Also on this floor is a huge ballroom (see below) that contains paintings related to astrological signs, gilded decorations, and display cabinets filled with priceless royal jewels. It is awe-inspiring, and is often missed by visitors, as it is located just before the entrance to the gallery where the Mona Lisa is located.
The other Da Vinci paintings
Of course, you are still going to visit Mona! You can't visit the Louvre and not see this famous painting. But, did you know that there are actually more paintings by Da Vinci located in the hallway leading up to the Mona Lisa?
There are! And they are stunning and some of his most famous. Not too many visitors seem to be aware of them, however, as there is rarely more than one or two people checking them out (unless you happen to be traveling the same path through the museum as a school or tour group), so you can get up close to see the brush strokes and details of the work.
These paintings are located in the gallery outside of the Mona Lisa room on the first floor of the Denon Wing.
The red galleries
Overlooking the pyramid, these galleries on the first floor of the Denon Wing are behind the Mona Lisa room and are my absolute favourite because of the sheer size of the works located in them.
Despite being a popular spot for artists and tour groups, these vast galleries are never too busy and are definitely a must-see. The height of the ceilings and the unbelievable size of the paintings will have you utilizing the many leather benches located in the centre of the galleries so you can take it all in. If you have studied Art History, you will recognize many famous pieces by French Artists including La Grande Odalisque by Ingres pictured above.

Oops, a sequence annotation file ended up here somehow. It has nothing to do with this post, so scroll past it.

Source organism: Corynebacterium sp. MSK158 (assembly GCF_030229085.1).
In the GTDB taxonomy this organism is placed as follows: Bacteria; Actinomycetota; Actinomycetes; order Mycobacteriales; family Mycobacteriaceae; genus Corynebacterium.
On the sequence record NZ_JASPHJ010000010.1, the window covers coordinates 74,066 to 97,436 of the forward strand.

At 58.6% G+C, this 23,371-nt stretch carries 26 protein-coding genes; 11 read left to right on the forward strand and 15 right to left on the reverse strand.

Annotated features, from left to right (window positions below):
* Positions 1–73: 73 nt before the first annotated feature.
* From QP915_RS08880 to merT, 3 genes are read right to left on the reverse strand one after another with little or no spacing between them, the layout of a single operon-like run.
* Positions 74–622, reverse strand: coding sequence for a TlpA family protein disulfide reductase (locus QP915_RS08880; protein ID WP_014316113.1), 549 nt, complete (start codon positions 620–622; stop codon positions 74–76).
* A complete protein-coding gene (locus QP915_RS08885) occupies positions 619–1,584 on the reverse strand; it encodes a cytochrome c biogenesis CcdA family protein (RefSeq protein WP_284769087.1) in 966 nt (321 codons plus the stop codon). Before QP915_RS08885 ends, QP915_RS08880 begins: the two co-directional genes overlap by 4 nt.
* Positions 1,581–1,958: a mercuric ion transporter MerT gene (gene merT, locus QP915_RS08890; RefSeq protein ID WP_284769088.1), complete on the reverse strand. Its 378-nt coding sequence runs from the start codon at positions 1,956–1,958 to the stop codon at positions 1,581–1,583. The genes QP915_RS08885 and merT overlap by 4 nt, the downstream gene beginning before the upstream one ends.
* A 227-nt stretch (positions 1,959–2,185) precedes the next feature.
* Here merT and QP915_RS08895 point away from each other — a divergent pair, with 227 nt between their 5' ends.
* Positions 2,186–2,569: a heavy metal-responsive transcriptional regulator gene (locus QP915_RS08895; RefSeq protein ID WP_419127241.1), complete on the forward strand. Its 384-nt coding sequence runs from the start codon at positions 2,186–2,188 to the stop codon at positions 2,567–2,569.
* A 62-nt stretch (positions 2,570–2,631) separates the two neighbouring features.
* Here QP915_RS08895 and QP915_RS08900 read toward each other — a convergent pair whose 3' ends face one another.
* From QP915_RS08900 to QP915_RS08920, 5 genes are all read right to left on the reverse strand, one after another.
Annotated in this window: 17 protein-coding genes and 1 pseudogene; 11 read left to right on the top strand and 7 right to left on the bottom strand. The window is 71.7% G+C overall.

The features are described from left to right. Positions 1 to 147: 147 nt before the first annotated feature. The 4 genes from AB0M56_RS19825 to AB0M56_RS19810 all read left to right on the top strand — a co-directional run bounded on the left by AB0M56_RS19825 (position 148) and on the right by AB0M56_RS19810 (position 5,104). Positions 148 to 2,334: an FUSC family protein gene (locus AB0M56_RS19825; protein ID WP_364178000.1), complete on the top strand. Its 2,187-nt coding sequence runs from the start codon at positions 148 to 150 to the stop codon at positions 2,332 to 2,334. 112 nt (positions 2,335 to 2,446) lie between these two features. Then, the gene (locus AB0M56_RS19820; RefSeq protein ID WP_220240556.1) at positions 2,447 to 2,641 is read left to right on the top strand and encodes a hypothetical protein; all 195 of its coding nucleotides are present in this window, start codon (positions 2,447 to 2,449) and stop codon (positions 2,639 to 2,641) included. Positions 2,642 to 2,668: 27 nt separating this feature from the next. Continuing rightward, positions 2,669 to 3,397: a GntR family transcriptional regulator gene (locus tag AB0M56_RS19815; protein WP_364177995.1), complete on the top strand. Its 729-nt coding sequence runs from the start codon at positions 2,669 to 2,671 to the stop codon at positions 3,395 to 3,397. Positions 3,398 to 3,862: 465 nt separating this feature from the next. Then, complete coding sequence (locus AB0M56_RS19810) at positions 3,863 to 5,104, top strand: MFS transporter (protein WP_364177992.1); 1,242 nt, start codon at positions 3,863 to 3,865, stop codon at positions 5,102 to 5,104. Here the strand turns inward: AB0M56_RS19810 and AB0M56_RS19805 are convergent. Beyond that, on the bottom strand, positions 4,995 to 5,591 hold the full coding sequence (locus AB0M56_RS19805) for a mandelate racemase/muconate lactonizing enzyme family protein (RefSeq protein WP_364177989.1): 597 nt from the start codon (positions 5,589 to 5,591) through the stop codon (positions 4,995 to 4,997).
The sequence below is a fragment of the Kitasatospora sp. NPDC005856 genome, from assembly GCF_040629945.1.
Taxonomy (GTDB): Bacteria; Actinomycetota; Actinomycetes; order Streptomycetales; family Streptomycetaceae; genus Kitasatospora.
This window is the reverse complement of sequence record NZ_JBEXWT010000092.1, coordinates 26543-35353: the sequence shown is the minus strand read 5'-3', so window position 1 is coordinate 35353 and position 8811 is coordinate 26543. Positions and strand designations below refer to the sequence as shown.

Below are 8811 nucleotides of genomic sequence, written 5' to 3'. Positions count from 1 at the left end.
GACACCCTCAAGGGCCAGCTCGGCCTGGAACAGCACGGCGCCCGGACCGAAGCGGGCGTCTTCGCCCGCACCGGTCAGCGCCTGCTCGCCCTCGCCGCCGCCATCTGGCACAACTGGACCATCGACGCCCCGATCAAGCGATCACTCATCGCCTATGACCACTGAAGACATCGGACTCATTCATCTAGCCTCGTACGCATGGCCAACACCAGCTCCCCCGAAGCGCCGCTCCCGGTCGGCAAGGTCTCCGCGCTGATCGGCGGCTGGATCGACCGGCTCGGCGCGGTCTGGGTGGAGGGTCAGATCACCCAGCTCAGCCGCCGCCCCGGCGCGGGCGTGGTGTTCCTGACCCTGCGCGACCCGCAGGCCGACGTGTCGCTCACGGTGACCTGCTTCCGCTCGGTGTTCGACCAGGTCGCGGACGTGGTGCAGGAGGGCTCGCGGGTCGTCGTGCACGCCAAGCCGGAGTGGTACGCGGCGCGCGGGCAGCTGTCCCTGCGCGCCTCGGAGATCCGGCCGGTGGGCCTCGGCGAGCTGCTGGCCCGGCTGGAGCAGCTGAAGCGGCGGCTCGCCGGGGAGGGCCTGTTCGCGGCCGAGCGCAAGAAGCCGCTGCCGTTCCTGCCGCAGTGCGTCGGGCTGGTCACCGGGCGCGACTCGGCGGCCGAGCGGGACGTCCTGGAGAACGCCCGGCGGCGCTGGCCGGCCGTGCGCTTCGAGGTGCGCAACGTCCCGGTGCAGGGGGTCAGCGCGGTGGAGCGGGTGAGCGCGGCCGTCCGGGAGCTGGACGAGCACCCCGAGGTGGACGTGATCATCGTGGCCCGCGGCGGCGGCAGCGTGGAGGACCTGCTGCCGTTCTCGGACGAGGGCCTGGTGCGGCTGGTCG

The second floor of the Sully Wing
Another area that is a must-see are the galleries on the second floor of the Sully Wing. They are filled with French paintings, many of which you will recognize, but they are lovely mostly because it is so quiet and people-free.
There is also a fantastic view of the inner courtyard on one side (see image below), and of the main Louvre pyramid from the other. If you are looking for a respite from the crowds, or really enjoy getting up close to paintings in order to examine the artist's process, I would definitely pay a visit to this spot.
On level 0 of Richelieu and Sully Wings, the Near-Eastern Antiquities are really impressive. The collection of mosaics and artifacts are huge in scale and I would even go so far as to say that the collection is more impressive than the Egyptian collection.
There is a lot to see in a relatively small space, and of all the galleries on this floor, this tends to be the area that is overlooked for the flashier Roman, Greek and Italian sculpture galleries.
The Angelina Tea Room
Overlooking the central courtyard, this tea room is a charming spot to rest your legs, enjoy a view, and indulge in a coffee, tea, pastry, or light lunch. The coffee is amazing, the view lovely, and the atmosphere slightly royal (who doesn't like feeling pampered?!).
There is also a terrace that is open when weather permits for dining al fresco. The tea room is located on the first floor of the Richelieu Wing and so doesn't get as crowded as some of the other dining or grab-and-go spots as it is in a lower-trafficked part of the museum.
- Tips For Visiting The Louvre: How to Avoid The Crowds and Make The Most of Your Trip
- What's So Special About The Mona Lisa?
- My Favourite Parisian Art Gallery: Exploring The Musee De L'Orangerie in Paris
- Unconventional Things to See and Do in Paris, France
- What's The Difference Between The Roman Pantheon and The Paris Pantheon?
- 15 Photos That Will Make You Want to Visit The Centre Pompidou in Paris